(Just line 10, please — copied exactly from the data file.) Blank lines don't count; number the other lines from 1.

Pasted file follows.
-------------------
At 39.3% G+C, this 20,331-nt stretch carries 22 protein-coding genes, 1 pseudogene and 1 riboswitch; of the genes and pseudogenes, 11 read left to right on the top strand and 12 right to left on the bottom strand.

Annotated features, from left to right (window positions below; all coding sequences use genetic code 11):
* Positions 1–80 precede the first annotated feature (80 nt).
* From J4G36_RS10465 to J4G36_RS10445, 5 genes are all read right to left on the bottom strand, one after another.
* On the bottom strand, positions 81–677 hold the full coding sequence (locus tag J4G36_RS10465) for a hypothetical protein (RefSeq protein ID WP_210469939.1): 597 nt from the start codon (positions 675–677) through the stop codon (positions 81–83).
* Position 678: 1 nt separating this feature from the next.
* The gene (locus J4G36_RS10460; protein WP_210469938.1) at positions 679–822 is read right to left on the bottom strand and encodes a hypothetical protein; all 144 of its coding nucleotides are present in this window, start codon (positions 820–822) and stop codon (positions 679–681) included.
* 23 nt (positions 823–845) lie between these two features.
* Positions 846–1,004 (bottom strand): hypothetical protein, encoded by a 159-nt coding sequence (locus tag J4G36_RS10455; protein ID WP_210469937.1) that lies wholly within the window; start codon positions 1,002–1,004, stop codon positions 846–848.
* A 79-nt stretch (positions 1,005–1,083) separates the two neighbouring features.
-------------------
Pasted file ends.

* A 79-nt stretch (positions 1,005–1,083) separates the two neighbouring features.